[Date Prev][Date Next][Thread Prev][Thread Next][Date Index][Thread Index][Subject Index][Author Index]
Re: Pick one - massive or agile
Inertia has nothing to do with reaction times.
It can explain slow movement speeds, but not response delays
> It takes an elephant much longer to notice a fly
--- On Mon, 7/5/10, Heinrich Mallison <email@example.com> wrote:
> From: Heinrich Mallison <firstname.lastname@example.org>
> Subject: Re: Pick one - massive or agile
> To: email@example.com
> Date: Monday, July 5, 2010, 11:22 PM
> Bah, nonsense! The travel time
> increase for nervous signals is utterly
> irrelevant compared to the increase in inertia. That's
> what's slowing
> huge animals down!
> On Tue, Jul 6, 2010 at 4:54 AM, Richard W. Travsky <firstname.lastname@example.org>
> > http://www.nytimes.com/2010/07/06/science/06obelephan.html
> > It takes an elephant much longer to notice a fly and
> flick it away than it
> > takes a shrew, and the reason is not that the
> elephants great brain is too
> > busy with philosophy, or that it simply does not
> concern itself with flies.
> > Its a matter of round-trip travel time - in the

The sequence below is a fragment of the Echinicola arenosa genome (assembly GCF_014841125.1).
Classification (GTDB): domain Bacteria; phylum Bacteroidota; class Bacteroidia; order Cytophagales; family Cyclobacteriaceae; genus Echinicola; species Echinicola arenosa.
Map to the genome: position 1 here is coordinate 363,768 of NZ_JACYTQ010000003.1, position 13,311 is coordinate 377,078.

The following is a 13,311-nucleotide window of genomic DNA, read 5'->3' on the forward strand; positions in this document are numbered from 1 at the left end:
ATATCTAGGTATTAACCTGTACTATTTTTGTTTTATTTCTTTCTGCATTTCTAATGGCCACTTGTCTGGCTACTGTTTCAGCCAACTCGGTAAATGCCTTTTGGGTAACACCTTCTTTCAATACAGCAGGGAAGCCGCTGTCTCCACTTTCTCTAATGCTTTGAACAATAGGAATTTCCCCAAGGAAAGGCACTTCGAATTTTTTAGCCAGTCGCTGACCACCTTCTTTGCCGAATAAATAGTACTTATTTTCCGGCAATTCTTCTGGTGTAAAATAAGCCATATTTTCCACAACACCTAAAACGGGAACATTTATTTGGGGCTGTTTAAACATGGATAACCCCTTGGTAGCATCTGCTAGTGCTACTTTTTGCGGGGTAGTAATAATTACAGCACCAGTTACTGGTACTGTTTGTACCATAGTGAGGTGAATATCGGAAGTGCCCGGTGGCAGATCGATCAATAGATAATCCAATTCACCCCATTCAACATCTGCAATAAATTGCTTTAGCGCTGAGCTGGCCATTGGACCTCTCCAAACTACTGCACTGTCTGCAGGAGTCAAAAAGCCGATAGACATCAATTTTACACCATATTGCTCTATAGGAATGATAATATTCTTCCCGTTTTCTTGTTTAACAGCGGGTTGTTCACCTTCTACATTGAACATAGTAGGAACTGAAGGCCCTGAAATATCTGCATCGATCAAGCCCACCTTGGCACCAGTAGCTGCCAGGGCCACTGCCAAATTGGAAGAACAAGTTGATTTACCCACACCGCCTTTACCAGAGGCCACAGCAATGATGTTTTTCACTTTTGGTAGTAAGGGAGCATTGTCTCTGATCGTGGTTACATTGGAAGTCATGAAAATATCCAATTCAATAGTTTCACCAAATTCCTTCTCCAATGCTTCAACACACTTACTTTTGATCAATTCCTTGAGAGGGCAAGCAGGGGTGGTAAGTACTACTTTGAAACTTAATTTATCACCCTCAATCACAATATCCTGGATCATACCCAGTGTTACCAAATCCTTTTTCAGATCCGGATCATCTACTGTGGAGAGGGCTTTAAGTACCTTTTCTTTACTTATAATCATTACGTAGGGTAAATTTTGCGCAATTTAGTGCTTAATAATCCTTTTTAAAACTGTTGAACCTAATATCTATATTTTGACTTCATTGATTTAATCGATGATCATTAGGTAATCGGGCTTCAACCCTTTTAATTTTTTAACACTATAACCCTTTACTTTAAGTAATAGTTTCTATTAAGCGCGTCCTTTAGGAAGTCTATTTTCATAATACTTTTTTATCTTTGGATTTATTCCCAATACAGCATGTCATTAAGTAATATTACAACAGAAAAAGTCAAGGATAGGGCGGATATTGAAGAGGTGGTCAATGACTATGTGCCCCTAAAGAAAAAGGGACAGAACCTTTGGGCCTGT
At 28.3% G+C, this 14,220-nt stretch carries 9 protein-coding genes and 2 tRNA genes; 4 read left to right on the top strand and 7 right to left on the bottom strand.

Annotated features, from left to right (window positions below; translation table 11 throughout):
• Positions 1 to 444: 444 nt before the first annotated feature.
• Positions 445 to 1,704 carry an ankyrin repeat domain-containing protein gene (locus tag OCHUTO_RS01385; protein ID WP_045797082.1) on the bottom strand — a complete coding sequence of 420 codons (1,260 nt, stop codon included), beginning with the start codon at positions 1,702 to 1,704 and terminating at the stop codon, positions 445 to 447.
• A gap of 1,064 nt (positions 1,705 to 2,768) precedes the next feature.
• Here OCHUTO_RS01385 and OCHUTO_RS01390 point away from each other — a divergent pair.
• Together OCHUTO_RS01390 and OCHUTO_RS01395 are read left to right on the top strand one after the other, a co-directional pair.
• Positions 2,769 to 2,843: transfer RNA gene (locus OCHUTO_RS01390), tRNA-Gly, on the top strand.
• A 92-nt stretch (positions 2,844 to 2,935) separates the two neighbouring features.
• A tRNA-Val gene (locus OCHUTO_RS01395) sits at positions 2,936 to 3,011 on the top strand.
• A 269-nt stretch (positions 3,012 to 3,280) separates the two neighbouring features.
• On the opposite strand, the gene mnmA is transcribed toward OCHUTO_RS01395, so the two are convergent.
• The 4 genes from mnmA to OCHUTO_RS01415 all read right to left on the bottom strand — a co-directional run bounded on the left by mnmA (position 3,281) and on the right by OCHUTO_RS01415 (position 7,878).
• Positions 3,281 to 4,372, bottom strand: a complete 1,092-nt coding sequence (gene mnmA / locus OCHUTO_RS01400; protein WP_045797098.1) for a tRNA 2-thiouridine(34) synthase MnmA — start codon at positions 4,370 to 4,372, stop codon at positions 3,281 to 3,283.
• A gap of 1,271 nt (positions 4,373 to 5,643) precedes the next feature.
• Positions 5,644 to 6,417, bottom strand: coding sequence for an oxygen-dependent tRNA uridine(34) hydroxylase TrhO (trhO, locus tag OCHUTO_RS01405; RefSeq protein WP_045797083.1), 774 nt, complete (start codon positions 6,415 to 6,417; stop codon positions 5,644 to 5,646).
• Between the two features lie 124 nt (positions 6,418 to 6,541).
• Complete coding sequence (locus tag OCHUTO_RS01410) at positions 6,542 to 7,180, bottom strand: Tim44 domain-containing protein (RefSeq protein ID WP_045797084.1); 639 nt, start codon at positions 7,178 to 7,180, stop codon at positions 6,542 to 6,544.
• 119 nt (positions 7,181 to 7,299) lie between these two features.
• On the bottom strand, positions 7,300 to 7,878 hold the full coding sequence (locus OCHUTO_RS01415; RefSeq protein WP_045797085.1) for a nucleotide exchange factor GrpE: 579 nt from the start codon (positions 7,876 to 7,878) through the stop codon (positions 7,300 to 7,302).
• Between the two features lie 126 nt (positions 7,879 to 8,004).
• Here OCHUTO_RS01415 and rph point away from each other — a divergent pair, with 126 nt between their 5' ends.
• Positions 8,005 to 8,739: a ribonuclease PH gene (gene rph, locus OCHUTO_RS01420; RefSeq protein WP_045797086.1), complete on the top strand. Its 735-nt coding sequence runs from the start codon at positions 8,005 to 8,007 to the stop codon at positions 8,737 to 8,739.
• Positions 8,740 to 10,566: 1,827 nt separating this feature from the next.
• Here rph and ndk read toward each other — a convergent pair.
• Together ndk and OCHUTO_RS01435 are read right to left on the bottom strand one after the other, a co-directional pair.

> nervous system. The trip
> > from the elephants skin to the brain and back again to
> the muscles to flick
> > the tail is 100 times as long as the same trip in a
> shrew, according to a
> > new study published in the Proceedings of the Royal
> Society B.
> > The nervous system acts like an information
> superhighway, sending messages
> > back and forth from the brain throughout the body. The
> bigger the animal,
> > the greater the distance traveled.
> > Nerves have a maximum speed limit of about 180 feet
> per second, said Maxwell
> > Donelan, the studys lead author.
> > It makes sense that in a large animal, like an
> elephant, messages have a
> > longer way to travel, he said.
> > ...
> > http://rspb.royalsocietypublishing.org/content/early/2010/06/24/rspb.2010.0898.full
> > ...
> > As a consequence, larger animals are burdened with
> relatively long
> > physiological delays, which may have broad
> implications for their behaviour,
> > ecology and evolution, including constraining agility
> and requiring
> > prediction to help control movements. ...
> > Large animals may cope with these relatively long
> delays by simply moving
> > slowly, explaining at least in part the low maximum
> speeds of large mammals
> > (Garland 1983; Hutchinson et al. 2006) and providing
> further evidence for
> > the idea that dinosaurs could not be both massive and
> agile (Hutchinson &
> > Garcia 2002).
> > ...